Laura Ballerini, Carolina Rota, Joumana Talhouk win 2022 MPhil prizes

Posted:
27 July, 2022

Congratulations to Laura Ballerini, Carolina Rota and Joumana Talhouk who have won the 2022 prizes for their performance in the MPhil in Development Studies.

Laura Ballerini of St Antony’s College won the Eugene Havas Memorial Prize, the prize for the best overall performance.

In her thesis, Laura critically examined entrepreneurship in community health projects in sub-Saharan Africa. To do so, she zoomed in on Kenya and specifically focussed on social enterprises that use networks of micro-entrepreneurs to sell healthcare products in remote, rural communities.

Two interlinked questions motivated the project: how is entrepreneurship practised and experienced when it is applied to community health? What does it mean to be a Community Health Entrepreneur? By combining a mix of methods, including digital ethnography, in-depth interviews, online surveys, and document review, her thesis found that social enterprises can compound inequalities and exploitation, placing the burden on poor people to ‘enterprise’ themselves out of both poverty and ill health.

Laura will stay on at ODID to do the DPhil in International Development, co-supervised by Dr Maxim Bolt and Dr Simukai Chigudu. Her DPhil aims to expand and enrich the analytical focus of her MPhil research, and to develop a nuanced understanding of the increasing prominence of enterprise-led interventions in global health.

While her long-term desire is to remain within academia, she would also like to branch out into journalism, and ultimately to become a researcher and foreign correspondent specialising in international development and global health in sub-Saharan Africa.

Carolina Rota of Wolfson College won the Papiya Ghosh Prize, the prize for the best thesis.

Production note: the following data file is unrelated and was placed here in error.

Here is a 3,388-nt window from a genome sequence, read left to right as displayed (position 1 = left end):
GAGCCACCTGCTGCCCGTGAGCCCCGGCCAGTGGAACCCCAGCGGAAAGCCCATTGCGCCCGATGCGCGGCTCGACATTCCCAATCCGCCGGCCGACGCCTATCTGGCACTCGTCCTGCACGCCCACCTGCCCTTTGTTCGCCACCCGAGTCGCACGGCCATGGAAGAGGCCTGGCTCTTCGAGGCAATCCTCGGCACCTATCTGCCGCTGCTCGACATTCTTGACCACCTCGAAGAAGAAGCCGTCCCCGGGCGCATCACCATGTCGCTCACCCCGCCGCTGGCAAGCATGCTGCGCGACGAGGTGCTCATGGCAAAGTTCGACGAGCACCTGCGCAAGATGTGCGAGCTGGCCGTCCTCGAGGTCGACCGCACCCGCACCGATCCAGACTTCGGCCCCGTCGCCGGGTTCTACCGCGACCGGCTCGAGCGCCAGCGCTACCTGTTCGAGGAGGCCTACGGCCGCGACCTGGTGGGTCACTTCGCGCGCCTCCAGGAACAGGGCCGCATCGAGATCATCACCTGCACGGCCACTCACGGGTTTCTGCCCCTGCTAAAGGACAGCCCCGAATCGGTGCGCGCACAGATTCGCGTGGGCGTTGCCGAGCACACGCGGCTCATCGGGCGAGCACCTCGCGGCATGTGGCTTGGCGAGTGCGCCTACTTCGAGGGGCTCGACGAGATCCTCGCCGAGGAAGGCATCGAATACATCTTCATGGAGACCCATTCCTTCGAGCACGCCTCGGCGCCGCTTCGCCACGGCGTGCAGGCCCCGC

Her thesis was a qualitative study of part-time women domestic workers’ experience of work in Mumbai, India. The thesis adopted domestic work as the prism to assess working women’s lives more broadly. In other words, it explored how the experience of domestic work affects the lives of women in their multiple identities and, conversely, how the latter influence their decision to work, as well as the modalities they adopt to conduct such activities.

Overall, the thesis argued that an emphasis on individual choice and action tends to obscure how relationality fundamentally characterizes all aspects of women domestic workers’ lives, including their work trajectories, experiences, and meanings.

Looking ahead, Carolina intends to further explore the nexus between informal work, gender and poverty.

Joumana Talhouk of the Queens’ College won the Examiners Prize.

Joumana’s thesis unpacked the global politics of reproductive labour through the particular case of Lebanon, focusing on the employment of live-in migrant domestic workers in middle-class homes under the kafala (sponsorship) system.

The qualitative study was primarily informed by 12 in-depth, online interviews with four women employers of domestic workers, four adult children of those women, and four domestic workers (the latter not from the same households).

By learning about everyday domestic intimacies among Lebanese family members and their servants, the thesis uncovered the intertwined class aspirations, gender troubles, and racial anxieties operating underneath a seemingly “normal” and unquestioned social practice.

Building on theories of social reproduction, class distinction, gender performativity, and racial capitalism, the main argument was that migrant domestic workers – by performing devalued reproductive labour for Lebanese families – are crucial for the constitution of a gendered and raced middle-class habitus.

Joumana will also stay on at ODID to pursue her DPhil, building on the work in her MPhil and co-supervised by Dr Nandini Gooptu and Dr Sneha Krishnan of the School of Geography and the Environment.

Find out more about the MPhil in Development Studies.

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